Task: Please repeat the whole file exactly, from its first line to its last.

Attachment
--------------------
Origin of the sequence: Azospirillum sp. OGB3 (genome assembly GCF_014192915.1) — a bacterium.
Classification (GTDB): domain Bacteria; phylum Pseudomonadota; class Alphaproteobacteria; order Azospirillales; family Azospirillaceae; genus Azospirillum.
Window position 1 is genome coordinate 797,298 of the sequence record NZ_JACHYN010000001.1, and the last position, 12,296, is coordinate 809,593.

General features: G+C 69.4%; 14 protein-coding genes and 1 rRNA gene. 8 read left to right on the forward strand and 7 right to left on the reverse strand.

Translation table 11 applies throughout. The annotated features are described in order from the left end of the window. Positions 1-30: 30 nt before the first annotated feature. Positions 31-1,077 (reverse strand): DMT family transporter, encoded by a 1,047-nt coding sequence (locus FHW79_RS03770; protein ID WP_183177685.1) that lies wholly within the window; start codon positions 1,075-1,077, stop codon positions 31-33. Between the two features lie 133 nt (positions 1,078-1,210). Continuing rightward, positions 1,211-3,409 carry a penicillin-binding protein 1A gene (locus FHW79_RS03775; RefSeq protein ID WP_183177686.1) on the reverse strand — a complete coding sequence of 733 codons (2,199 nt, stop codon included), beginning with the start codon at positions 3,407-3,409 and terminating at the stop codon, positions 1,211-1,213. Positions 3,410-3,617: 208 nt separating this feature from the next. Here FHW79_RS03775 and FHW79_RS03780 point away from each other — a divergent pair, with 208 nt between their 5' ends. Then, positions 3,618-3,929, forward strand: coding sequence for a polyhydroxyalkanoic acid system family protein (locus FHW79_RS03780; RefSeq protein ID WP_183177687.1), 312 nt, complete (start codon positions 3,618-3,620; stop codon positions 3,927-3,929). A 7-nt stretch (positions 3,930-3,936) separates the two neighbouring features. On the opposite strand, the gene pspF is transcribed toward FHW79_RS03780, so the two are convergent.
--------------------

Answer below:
Origin of the sequence: Azospirillum sp. OGB3 (genome assembly GCF_014192915.1) — a bacterium.
Classification (GTDB): domain Bacteria; phylum Pseudomonadota; class Alphaproteobacteria; order Azospirillales; family Azospirillaceae; genus Azospirillum.
Window position 1 is genome coordinate 797,298 of the sequence record NZ_JACHYN010000001.1, and the last position, 12,296, is coordinate 809,593.

General features: G+C 69.4%; 14 protein-coding genes and 1 rRNA gene. 8 read left to right on the forward strand and 7 right to left on the reverse strand.

Translation table 11 applies throughout. The annotated features are described in order from the left end of the window. Positions 1-30: 30 nt before the first annotated feature. Positions 31-1,077 (reverse strand): DMT family transporter, encoded by a 1,047-nt coding sequence (locus FHW79_RS03770; protein ID WP_183177685.1) that lies wholly within the window; start codon positions 1,075-1,077, stop codon positions 31-33. Between the two features lie 133 nt (positions 1,078-1,210). Continuing rightward, positions 1,211-3,409 carry a penicillin-binding protein 1A gene (locus FHW79_RS03775; RefSeq protein ID WP_183177686.1) on the reverse strand — a complete coding sequence of 733 codons (2,199 nt, stop codon included), beginning with the start codon at positions 3,407-3,409 and terminating at the stop codon, positions 1,211-1,213. Positions 3,410-3,617: 208 nt separating this feature from the next. Here FHW79_RS03775 and FHW79_RS03780 point away from each other — a divergent pair, with 208 nt between their 5' ends. Then, positions 3,618-3,929, forward strand: coding sequence for a polyhydroxyalkanoic acid system family protein (locus FHW79_RS03780; RefSeq protein ID WP_183177687.1), 312 nt, complete (start codon positions 3,618-3,620; stop codon positions 3,927-3,929). A 7-nt stretch (positions 3,930-3,936) separates the two neighbouring features. On the opposite strand, the gene pspF is transcribed toward FHW79_RS03780, so the two are convergent.